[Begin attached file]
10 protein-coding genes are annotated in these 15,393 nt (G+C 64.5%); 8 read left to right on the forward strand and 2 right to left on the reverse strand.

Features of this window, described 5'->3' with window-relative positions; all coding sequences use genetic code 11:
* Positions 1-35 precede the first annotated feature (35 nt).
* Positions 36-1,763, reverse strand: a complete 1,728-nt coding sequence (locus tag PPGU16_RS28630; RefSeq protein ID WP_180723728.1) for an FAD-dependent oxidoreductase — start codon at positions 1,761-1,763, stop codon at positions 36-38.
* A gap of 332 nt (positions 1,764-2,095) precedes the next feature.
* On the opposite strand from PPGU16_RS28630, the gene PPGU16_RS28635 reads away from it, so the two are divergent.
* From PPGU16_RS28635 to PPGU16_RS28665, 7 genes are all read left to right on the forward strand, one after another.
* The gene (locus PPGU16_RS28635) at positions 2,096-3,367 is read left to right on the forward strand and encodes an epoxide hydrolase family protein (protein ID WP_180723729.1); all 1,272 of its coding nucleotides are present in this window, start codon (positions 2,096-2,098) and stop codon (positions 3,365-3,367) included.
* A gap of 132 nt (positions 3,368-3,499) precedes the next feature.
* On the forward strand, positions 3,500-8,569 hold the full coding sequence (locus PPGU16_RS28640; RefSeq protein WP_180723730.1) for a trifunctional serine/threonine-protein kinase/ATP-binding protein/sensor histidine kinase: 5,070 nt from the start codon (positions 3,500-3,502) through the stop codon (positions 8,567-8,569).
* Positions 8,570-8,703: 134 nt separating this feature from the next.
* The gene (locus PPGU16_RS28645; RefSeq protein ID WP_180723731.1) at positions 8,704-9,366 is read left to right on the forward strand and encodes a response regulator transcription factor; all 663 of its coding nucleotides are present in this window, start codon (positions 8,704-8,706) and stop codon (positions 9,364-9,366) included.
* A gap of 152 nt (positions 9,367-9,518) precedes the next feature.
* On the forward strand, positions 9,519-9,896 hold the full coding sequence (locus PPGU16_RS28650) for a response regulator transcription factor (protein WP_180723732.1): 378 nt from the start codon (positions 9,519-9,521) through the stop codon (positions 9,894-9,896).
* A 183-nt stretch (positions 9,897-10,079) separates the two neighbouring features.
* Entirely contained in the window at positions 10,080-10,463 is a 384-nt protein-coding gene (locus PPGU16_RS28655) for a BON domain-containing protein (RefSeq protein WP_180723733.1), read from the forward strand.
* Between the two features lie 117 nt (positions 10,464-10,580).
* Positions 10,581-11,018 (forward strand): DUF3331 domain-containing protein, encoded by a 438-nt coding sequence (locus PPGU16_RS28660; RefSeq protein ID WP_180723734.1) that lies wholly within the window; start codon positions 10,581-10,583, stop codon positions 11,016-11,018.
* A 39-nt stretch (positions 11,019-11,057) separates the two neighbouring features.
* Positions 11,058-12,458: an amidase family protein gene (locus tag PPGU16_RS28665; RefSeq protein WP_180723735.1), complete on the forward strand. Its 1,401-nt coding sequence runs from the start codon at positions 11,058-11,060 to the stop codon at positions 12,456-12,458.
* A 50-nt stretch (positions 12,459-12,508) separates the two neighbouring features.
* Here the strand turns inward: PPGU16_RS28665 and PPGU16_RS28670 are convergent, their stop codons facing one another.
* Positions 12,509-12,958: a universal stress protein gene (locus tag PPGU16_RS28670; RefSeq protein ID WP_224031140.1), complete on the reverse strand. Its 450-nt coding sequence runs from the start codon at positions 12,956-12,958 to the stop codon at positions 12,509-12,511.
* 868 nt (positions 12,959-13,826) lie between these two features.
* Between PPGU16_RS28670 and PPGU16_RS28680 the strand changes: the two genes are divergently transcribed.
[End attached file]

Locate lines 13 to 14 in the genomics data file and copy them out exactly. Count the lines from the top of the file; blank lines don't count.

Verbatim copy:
* A gap of 152 nt (positions 9,367-9,518) precedes the next feature.
* On the forward strand, positions 9,519-9,896 hold the full coding sequence (locus PPGU16_RS28650) for a response regulator transcription factor (protein WP_180723732.1): 378 nt from the start codon (positions 9,519-9,521) through the stop codon (positions 9,894-9,896).